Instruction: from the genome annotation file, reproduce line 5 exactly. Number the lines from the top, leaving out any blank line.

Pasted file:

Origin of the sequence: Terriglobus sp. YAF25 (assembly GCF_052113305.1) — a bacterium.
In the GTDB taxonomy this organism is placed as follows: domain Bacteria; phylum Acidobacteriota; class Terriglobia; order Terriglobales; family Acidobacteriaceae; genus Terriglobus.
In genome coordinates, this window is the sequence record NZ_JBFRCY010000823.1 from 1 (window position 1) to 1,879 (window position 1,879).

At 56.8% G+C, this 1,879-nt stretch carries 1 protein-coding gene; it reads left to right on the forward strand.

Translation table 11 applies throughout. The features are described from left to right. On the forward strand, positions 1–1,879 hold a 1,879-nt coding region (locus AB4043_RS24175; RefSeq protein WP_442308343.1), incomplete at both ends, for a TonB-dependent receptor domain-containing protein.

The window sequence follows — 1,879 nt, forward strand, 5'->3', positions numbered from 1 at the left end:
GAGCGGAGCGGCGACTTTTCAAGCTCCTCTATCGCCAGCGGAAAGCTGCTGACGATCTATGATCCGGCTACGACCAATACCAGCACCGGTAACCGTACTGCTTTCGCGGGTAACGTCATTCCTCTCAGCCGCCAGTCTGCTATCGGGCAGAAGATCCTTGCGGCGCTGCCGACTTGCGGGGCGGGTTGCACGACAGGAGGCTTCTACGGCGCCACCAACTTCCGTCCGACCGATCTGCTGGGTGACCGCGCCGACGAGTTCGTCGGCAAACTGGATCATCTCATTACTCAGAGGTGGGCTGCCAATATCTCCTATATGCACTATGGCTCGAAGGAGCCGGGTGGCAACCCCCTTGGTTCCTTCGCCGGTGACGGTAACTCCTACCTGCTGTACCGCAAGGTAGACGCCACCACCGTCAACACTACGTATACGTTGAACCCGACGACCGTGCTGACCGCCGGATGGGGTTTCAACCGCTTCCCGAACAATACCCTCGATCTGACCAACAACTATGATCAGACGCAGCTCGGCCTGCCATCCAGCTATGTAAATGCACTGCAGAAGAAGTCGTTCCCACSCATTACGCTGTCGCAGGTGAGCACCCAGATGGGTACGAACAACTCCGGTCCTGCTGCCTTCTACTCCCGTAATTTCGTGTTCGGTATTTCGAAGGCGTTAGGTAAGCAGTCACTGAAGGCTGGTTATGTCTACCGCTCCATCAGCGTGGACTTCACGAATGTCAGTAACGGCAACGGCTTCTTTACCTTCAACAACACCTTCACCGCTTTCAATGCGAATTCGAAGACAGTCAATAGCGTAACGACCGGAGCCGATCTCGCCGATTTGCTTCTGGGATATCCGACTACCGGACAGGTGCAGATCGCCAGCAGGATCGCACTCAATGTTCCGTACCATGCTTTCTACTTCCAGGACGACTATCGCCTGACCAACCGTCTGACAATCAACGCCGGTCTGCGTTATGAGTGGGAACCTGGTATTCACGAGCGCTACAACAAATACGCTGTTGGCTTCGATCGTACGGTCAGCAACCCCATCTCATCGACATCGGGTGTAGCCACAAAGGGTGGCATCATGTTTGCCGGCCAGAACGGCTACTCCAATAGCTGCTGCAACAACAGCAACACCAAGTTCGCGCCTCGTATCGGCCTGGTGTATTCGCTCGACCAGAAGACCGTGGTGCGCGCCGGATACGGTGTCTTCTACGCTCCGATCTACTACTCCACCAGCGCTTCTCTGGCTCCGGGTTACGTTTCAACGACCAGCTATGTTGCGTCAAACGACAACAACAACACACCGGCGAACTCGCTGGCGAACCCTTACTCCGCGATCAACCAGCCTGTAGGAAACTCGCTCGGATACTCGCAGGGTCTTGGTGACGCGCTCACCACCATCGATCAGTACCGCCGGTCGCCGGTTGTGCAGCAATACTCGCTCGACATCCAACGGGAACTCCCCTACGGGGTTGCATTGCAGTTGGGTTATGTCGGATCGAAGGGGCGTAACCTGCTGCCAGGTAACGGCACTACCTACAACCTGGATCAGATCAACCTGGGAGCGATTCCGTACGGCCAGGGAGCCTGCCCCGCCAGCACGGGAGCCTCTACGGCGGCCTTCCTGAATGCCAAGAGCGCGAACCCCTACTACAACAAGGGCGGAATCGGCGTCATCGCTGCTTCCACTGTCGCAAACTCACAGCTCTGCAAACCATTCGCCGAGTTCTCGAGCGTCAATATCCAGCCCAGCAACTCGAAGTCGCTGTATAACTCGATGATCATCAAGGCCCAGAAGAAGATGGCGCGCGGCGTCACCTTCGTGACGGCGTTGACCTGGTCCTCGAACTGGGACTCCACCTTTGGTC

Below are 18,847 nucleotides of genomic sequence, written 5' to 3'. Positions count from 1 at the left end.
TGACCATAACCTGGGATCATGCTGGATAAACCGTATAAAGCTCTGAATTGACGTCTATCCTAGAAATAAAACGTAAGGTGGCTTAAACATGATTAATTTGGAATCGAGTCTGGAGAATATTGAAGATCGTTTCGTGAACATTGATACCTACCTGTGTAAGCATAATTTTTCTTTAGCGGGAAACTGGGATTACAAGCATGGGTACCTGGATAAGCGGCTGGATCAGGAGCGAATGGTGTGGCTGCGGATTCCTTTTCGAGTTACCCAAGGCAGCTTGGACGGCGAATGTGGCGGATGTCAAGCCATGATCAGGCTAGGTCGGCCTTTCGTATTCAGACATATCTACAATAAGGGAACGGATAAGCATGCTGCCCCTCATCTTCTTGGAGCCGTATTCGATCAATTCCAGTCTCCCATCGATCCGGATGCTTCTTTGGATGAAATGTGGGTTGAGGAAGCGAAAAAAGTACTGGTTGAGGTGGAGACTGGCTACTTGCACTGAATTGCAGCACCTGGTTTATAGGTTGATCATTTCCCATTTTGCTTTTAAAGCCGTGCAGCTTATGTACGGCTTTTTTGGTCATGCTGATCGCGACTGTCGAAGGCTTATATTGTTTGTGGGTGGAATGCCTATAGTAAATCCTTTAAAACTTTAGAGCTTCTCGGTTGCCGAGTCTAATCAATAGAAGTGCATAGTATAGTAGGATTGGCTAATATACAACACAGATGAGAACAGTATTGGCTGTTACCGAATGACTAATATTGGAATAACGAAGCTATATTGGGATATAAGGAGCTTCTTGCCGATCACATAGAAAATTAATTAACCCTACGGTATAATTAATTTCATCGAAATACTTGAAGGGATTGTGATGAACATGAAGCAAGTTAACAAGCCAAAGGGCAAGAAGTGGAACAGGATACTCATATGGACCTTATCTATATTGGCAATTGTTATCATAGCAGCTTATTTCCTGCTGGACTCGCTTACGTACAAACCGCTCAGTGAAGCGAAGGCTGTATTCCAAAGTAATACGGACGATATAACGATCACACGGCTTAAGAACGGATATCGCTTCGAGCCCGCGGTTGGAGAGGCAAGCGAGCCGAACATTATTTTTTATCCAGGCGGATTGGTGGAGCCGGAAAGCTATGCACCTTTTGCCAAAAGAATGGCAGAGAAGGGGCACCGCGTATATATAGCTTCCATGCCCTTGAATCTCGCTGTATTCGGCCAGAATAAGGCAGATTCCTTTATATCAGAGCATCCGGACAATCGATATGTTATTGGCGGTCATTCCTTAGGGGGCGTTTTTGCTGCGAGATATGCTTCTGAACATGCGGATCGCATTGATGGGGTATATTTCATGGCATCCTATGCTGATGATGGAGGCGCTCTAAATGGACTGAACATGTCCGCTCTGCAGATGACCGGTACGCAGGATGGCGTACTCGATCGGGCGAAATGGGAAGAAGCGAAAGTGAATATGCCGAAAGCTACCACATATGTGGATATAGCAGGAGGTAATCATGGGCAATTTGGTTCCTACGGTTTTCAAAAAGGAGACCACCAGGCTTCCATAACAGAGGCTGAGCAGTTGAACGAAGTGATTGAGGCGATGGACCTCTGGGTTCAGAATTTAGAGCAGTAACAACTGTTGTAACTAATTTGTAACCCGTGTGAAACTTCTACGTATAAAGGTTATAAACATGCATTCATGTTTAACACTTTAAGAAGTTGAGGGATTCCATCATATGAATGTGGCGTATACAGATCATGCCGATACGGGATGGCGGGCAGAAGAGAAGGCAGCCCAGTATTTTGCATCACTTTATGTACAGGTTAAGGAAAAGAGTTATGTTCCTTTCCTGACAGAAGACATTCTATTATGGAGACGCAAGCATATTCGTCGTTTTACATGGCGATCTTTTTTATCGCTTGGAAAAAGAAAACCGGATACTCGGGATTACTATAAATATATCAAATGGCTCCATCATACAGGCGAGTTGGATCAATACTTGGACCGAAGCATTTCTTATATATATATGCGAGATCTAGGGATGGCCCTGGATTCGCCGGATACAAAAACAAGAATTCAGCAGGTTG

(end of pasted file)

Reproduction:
Translation table 11 applies throughout. The features are described from left to right. On the forward strand, positions 1–1,879 hold a 1,879-nt coding region (locus AB4043_RS24175; RefSeq protein WP_442308343.1), incomplete at both ends, for a TonB-dependent receptor domain-containing protein.